Father’s Day has passed. My social media, as sparingly as I use it, is filled with tributes from people about the fathers in their lives. My own children made me cards and coupons for naps and video games and “no whining” days. I used the last one first, but not all outlets received word of the validity of the coupons and so did not honour them.
I think I understand why people often complain about their children and the tremendous suck on resources they can be. Whenever I talk with childless people who tell me how tired they are, I automatically think, “just wait until you have kids.” There is no exhaustion deeper than having children. But more than the loss of sleep or peace and quiet, there is the loss of self-determination, of unabashed selfishness, of the quest for self-actualization that people truly mourn, but perhaps cannot express for fear of sounding pathetic.
But I am here to say that even though there are moments when I wish I had more opportunity and edge to explore fame or wealth (or both), I am regularly surprised at how deeply I love my children.
I didn’t start out this way. I don’t know many men who do, as many of us aren’t socialized to anticipate parenthood as a crowning achievement of our lives. Many people I know seem to have had children because it is the “thing to do” in order to signify that they’ve finally “made it”, but in time begin to resent their children for hindering the satisfaction of their egos. Yet in the span since my children have been born, if there were any specks of only wanting them for the sake of being seen by others as complete, they are now worn away. Father’s Day doesn’t mean much to me because it is a privilege to me to love my children.
My wife and I have made no rules about not discussing our children when we have dates. Why would we hold back from bringing to mind the people we love most, aside from each other? Why would we stop ourselves from experiencing together the worry, the joy, and the hope of being parents?
I often think that even the mere idea of God is helpful for ordering one’s world, even though I go further than that and call for experiences of the living God to intervene with us. In the same way, the love of my children helps order my quotidian existence. The two or three things I do as “hobbies” happen to be things that benefit our family. I exercise almost daily, perhaps out of some vanity, but also because I want to be strong enough to lift my boys and have stores of endurance to run after them. I cook and bake with the thought of their delighted chortling and proclamations of “yum!” inspiring me to keep going. Even when I am alone in the garden, I strive to spoil them not with cheap thrills of lights and noise, but with the taste of golden raspberries and sun-warmed tomatoes; of the true sweetness of bok choy and the magic of rosemary, thyme, dill, sage, and basil. And in the interest of being honest, I fantasize that decades from now they will carry these acts of love forward into their future relationships and be somewhat disappointed that the people they marry cannot hug them as tightly, cannot make food as delicious, and do not have the care of growing things that their father did. Unless, of course, they marry a crossfit athlete who also happens to be a pastry chef and horticulturist. In which case, I shall be exceeded, and gladly so.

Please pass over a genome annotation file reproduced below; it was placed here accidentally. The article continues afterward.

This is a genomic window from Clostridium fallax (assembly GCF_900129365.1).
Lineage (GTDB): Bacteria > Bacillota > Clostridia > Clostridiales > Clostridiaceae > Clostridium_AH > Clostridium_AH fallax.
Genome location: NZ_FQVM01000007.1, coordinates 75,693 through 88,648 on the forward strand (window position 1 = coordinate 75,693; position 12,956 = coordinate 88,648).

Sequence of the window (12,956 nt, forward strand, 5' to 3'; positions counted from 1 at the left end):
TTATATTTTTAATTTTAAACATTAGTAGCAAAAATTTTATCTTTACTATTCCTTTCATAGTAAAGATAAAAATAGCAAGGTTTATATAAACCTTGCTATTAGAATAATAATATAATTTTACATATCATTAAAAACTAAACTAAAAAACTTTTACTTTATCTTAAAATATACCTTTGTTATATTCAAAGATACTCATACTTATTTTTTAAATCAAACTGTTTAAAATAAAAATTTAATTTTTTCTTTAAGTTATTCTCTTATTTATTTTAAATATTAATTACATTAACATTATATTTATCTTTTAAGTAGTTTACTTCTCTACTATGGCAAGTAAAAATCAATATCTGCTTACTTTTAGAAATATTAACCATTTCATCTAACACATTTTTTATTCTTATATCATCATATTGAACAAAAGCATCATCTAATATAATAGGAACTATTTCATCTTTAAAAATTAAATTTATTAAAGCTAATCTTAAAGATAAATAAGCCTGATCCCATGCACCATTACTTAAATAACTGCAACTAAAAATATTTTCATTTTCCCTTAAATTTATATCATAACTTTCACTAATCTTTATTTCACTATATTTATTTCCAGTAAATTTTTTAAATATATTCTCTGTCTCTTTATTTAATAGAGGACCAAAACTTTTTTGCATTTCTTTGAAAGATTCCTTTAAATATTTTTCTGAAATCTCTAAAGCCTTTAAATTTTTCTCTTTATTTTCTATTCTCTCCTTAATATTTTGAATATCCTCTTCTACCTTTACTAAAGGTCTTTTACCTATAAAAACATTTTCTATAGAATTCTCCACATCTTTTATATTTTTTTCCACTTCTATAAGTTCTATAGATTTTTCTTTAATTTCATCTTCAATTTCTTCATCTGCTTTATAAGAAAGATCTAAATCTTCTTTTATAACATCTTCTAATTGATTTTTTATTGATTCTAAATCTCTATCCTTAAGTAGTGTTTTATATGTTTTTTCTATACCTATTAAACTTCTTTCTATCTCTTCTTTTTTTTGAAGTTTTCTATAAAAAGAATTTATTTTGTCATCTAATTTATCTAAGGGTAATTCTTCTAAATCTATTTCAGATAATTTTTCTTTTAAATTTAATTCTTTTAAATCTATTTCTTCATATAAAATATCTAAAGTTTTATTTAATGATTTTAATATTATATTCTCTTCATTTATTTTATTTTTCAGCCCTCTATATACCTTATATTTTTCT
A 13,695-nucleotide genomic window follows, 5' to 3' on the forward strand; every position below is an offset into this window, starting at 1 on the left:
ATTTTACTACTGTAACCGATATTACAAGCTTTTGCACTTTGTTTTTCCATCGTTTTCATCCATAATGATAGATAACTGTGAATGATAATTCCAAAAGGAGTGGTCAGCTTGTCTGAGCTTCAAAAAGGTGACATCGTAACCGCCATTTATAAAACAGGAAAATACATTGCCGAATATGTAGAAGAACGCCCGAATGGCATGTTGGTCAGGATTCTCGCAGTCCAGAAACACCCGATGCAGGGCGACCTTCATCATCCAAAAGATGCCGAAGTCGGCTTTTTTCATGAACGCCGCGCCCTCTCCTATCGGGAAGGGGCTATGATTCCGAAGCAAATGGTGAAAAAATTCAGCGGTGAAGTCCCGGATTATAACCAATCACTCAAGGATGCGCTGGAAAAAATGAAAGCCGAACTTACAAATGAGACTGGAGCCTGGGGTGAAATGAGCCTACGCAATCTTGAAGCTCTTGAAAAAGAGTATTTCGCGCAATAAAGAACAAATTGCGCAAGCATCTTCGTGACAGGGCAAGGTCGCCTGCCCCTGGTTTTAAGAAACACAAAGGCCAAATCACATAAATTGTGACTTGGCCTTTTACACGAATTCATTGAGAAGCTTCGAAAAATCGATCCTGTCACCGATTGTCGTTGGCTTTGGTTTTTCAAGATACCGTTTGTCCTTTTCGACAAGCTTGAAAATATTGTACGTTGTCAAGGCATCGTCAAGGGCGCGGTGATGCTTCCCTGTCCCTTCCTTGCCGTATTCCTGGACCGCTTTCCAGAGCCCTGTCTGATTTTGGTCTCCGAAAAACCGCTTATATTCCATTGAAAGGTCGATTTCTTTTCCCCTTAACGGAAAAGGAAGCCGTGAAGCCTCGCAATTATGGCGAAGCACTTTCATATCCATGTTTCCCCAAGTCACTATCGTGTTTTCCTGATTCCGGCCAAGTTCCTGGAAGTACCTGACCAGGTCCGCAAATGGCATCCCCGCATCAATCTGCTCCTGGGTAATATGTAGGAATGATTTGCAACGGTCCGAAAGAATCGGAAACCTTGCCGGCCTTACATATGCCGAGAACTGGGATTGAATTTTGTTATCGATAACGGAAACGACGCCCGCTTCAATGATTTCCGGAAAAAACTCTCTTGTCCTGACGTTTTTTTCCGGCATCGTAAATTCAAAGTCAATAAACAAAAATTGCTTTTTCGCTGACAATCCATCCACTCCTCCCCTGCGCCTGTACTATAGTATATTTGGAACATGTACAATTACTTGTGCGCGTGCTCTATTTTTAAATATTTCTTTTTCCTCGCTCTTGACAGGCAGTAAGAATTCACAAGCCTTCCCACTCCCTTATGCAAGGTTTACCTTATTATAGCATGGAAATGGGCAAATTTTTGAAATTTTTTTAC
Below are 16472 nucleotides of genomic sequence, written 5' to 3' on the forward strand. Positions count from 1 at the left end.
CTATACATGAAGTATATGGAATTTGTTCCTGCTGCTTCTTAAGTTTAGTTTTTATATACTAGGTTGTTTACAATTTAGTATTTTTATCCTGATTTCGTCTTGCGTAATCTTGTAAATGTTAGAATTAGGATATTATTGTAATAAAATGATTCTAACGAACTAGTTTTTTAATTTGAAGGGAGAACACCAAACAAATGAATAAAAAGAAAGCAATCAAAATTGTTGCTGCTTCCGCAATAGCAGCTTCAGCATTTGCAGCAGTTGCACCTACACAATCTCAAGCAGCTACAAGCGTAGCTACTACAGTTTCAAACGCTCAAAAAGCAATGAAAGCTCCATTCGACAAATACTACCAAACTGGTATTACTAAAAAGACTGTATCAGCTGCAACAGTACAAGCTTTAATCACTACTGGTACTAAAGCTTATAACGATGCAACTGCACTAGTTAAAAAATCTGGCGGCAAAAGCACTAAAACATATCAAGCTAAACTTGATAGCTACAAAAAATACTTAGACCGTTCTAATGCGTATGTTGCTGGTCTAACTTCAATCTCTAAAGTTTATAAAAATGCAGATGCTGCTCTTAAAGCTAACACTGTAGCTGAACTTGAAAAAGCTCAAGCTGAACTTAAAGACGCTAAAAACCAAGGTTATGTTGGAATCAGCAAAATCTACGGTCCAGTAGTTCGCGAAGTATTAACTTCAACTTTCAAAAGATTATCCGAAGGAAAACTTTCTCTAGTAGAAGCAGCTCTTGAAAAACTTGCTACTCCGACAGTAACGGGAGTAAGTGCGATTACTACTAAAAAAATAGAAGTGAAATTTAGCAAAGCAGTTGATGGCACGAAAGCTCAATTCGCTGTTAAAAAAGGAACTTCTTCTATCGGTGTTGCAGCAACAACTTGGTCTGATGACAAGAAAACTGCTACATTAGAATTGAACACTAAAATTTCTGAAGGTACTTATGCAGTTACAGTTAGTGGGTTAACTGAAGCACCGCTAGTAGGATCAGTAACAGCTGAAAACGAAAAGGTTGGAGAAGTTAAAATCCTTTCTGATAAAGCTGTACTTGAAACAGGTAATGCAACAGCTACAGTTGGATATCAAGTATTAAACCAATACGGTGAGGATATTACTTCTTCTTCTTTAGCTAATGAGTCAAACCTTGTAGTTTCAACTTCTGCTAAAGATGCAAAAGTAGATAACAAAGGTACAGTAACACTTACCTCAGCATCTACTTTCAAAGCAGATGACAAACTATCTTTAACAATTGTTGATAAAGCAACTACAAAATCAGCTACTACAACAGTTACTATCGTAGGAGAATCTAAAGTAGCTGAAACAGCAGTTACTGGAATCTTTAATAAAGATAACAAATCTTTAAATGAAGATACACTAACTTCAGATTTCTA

There is contemplation in all of these acts that I am only beginning to understand as the blessing of my mundane life, but today, sleep-deprived though I am, I can see that all along, they have been gifts to me and not the other way around.
What a thought to be pierced by on this day. During a session, I nearly wept as my mind wandered and considered this. What a great love that has ruined me, but more gladness I cannot imagine in the offering of my life for the wondrous creatures who have wrought in me such change.